In addition to the increased oversight from regulators, trusts in special measures find themselves subject to significantly increased scrutiny from their commissioners, other national bodies, such as Health Education England, and professional regulators. Trust leaders describe being overwhelmed with separate, often duplicative, reporting requests, the consequence of which is that they are left with little time to focus on improvement.
While the national bodies' commitment to supporting improvement is clear, they can inadvertently put hurdles in the way. Developing a more coordinated approach to regulatory and oversight requests within the special measures regime, or giving NHS Improvement the task of providing assurance to other bodies, could be ways of removing these obstacles and allow trusts to focus on their improvement journey.
Trust leaders describe being overwhelmed with separate, often duplicative, reporting requests, the consequence of which is that they are left with little time to focus on improvement.
What role for local system partners?
The special measures regime is founded on the notion that problems lie within individual organisations. However, we know from the evidence about special measures in the education sector that context matters and there is now general agreement that local integration and system working are essential to meeting the challenges facing the health and care system. In fact, CQC’s calls for powers to regulate systems show how mindful national bodies now are of the wider system influences on quality.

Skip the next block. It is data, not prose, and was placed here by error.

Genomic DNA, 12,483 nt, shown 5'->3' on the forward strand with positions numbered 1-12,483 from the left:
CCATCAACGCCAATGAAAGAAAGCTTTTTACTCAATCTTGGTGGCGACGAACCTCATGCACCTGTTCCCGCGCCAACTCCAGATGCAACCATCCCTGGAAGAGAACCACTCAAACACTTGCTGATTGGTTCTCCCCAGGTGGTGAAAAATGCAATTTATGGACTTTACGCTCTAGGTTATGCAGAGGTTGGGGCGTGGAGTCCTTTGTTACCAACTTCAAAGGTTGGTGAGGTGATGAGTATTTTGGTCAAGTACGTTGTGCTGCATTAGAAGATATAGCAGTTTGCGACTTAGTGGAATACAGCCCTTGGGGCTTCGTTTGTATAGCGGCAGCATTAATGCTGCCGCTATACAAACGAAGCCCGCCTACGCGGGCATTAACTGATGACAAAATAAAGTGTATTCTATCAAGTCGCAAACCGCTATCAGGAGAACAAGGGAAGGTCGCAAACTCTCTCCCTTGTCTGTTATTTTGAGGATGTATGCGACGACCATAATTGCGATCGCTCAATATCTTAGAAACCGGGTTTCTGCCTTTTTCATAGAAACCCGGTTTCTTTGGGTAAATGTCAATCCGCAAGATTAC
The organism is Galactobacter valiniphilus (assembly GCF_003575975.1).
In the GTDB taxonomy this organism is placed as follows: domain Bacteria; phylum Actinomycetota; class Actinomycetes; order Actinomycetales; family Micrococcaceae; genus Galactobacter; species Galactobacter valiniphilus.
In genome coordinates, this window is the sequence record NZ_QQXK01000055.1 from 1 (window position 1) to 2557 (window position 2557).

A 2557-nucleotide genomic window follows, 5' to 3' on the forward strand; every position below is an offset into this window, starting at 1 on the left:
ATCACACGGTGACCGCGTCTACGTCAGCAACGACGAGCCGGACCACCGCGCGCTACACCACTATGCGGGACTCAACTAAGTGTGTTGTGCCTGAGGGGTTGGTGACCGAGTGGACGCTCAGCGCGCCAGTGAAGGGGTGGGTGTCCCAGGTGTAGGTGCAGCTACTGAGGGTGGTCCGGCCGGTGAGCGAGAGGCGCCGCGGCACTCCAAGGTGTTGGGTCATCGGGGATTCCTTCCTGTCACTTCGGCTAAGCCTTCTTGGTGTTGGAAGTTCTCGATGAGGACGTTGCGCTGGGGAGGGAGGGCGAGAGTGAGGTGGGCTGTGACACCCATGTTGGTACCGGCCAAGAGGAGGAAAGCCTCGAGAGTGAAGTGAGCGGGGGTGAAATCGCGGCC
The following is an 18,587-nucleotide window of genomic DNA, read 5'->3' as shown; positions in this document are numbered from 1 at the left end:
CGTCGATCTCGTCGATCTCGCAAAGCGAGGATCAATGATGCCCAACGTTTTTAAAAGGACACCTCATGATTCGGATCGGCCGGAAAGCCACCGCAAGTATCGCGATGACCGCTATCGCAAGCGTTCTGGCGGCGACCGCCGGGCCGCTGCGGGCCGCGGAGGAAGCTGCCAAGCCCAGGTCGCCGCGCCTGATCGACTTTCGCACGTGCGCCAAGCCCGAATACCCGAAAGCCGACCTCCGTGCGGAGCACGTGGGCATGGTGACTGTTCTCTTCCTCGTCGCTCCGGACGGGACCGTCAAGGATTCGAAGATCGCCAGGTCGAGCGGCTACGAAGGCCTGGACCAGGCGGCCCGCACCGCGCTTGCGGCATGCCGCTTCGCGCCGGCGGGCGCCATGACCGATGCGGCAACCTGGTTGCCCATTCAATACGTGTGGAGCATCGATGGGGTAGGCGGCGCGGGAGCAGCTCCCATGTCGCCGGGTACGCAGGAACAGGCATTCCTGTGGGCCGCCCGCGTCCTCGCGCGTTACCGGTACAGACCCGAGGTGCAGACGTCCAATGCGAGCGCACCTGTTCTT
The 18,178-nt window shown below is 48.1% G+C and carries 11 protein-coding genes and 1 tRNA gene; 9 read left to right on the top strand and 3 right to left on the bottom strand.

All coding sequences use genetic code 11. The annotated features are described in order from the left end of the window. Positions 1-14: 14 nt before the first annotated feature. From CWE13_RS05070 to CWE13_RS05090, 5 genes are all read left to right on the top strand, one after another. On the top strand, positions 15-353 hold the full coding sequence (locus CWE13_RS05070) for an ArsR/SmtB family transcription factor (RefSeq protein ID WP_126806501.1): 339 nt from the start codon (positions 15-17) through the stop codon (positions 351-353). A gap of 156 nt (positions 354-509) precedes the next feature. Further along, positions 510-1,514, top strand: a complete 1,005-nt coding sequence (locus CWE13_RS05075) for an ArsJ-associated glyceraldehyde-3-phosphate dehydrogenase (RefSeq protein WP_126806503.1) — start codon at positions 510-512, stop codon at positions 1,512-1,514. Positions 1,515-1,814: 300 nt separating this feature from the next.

Trusts and their local partners are increasingly working together to plan and deliver care, and are taking on greater responsibility for the performance of all organisations within the system. It makes sense then to assume that local system partners will play a greater role in supporting trusts in special measures in their system, and we are already beginning to see examples of this. But this throws up more questions. Do system partners have the resources and capabilities required to take on this role? Will regulators allow system partners 'breathing space' if providing support impacts their own performance?
From the considerable length of time that some trusts have spent in special measures, it is clear that at least some of the problems that led to them being there are beyond the gift of the trust alone to fix. The move to local system accountability could offer an opportunity to tackle some of the most entrenched problems.
The special measures regime is founded on the notion that problems lie within individual organisations. However, we know from the evidence about special measures in the education sector that context matters and there is now general agreement that local integration and system working are essential to meeting the challenges facing the health and care system.
The evidence from trusts' journeys through special measures shows a variety of experiences. Most trusts have maintained or improved on their CQC rating since coming out of special measures, but some have re-entered or stayed in the regime well beyond the length of time expected.
Five years on from the introduction of special measures, it may be time to ask whether a regime which places expectations on individual trusts to overcome incredibly entrenched and substantial challenges – such as workforce or financial challenges affecting a whole health economy – is the most effective approach. The introduction of beefed-up regional teams spanning NHS Improvement and NHS England, and the maturing of local system partnerships through sustainability and transformation partnerships and integrated care systems, offer a chance to consider a more bespoke and comprehensive model to supporting improvement.
For further information about the special measures regime, see NHS Providers’ factsheets.